The Waldport City Council and the Oregon Department of Transportation (ODOT) are still trying to figure out how to replace the aging McKinney Slough Bridge on Highway 34 just east of Waldport.
The council wants ODOT to find a way to not charge the city the full cost of relocating the municipal water line, running alongside the bridge which feeds water to residents and businesses east of the bridge.
At a recent council meeting, City Councilor Dann Cutter confronted an ODOT project information officer with what Cutter termed ODOT’s error in mis-diagnosing problems with the bridge. Cutter said that ODOT inspectors initially appeared convinced that the bridge was still in pretty good shape but would need some rehabilitation. But many months later ODOT discovered the bridge is actually near the end of its service life and that the crossing over McKinney Slough needs a complete replacement at a cost over $5 Million. And what’s more, the city, in the eyes of ODOT, will have to pay a half-million dollars to have their water line re-installed when it’s done. Cutter said, the city can’t foot a half-million dollar tab without eating up the city’s capacity for other major projects on the drawing boards.
The ODOT representative said that anytime ODOT replaces a bridge, and there are local water or sewer lines attached to it, the owners of those pipes must foot the bill for re-installing those pipes. Cutter shot back “But the city already gave money to ODOT based on their assessment the bridge only needed some fixing up – not for a complete re-do. It was ODOT’s error – not the city’s.” Cutter went on to say that ODOT targeted a particular federal fund that would be running out very soon, which means the bridge re-build will have to be done in a hurry. Cutter said the work pace could endanger the city’s ability to handle other pressing projects dealing with water and sewer service, city-wide.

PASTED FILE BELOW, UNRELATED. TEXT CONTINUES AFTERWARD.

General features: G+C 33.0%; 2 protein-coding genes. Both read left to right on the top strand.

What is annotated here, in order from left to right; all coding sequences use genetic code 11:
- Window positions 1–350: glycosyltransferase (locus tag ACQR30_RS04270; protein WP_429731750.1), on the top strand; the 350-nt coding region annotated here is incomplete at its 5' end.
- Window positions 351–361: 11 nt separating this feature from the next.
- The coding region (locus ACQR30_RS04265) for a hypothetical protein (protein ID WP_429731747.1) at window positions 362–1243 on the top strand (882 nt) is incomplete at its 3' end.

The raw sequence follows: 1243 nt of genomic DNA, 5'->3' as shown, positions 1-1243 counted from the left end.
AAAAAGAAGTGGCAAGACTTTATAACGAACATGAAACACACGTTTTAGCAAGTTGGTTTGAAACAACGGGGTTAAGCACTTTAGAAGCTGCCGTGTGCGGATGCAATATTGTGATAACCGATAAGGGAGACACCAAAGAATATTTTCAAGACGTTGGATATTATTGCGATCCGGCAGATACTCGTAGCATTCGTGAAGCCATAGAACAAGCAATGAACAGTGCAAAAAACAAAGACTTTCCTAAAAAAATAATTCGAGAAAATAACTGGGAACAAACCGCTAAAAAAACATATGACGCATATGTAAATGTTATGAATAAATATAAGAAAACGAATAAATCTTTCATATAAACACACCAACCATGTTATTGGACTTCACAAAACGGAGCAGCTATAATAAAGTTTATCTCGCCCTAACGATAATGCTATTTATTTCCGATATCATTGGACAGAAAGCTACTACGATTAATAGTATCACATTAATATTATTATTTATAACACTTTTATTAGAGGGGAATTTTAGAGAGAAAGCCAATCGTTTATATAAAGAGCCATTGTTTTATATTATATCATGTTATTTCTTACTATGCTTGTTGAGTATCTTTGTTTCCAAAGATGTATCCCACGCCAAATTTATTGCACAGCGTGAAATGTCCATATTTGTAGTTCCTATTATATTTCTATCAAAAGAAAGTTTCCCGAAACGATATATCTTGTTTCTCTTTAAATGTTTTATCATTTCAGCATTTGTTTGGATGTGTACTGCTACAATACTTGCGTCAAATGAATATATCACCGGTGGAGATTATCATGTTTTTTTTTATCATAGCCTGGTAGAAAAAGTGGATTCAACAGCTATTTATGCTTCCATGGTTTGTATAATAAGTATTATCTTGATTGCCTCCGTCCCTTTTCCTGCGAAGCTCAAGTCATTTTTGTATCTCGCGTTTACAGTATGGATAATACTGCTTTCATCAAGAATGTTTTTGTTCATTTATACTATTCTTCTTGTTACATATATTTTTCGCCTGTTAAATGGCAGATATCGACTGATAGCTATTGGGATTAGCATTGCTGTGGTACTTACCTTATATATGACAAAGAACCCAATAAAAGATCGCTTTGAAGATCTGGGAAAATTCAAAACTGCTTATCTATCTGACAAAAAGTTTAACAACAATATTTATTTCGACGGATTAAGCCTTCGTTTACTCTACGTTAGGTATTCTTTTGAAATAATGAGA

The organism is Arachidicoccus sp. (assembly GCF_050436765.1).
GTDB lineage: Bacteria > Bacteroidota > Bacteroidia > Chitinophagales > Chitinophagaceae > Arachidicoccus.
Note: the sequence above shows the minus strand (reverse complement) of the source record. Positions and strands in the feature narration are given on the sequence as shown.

The ODOT rep said he sympathized with the city’s predicament, but he added that state law requires ODOT to pay just for the bridge and not for anything tacked onto it. It means the city’s on the hook, not ODOT.
Cutter, visibly frustrated, said that, in the past, ODOT has made exceptions when dealing with situations where a small town has an ODOT bridge in it. He said ODOT strikes “deals” to soften the financial impact to smaller cities especially. The ODOT rep acknowledged Cutter’s point, but re-iterated that there is no extra money in the particular federal grant tied to the project to accommodate Waldport’s request for financial assistance. Then he back-tracked slightly and said he would raise the issue with his bosses at ODOT.
But the deadline looms. The ODOT rep said they’ve already lost the upcoming construction season due to the scramble to ascertain that the bridge needs replacing, and then juggling the budget to pay for it. He then said that the city could conceivably raise water bills to pay the costs. But Cutter replied that such a move would eat up bonding capacity and stymie the city’s needs for economic and industrial development. Cutter reiterated that ODOT misjudged the condition of the bridge then picked a federal grant to fund it, a grant that is about to expire – so now ODOT wants to hurry everything up. Cutter said that the city shouldn’t be financially strapped for years just because of a very expensive assessment error by ODOT engineers.
City Manager Kerry Kemp said that the issue should be brought back to the city council on June 8th, which barely makes ODOT’s financial time-line to keep the project on schedule. In his report to the council Kemp said there might be some financial help available from Business Oregon and other economic development entities that he’ll explore. But of course, he can’t make any guarantees on it with such short notice. The ODOT rep also pledged to go back to his bosses in Salem to see if there isn’t some middle path to reach a financial agreement.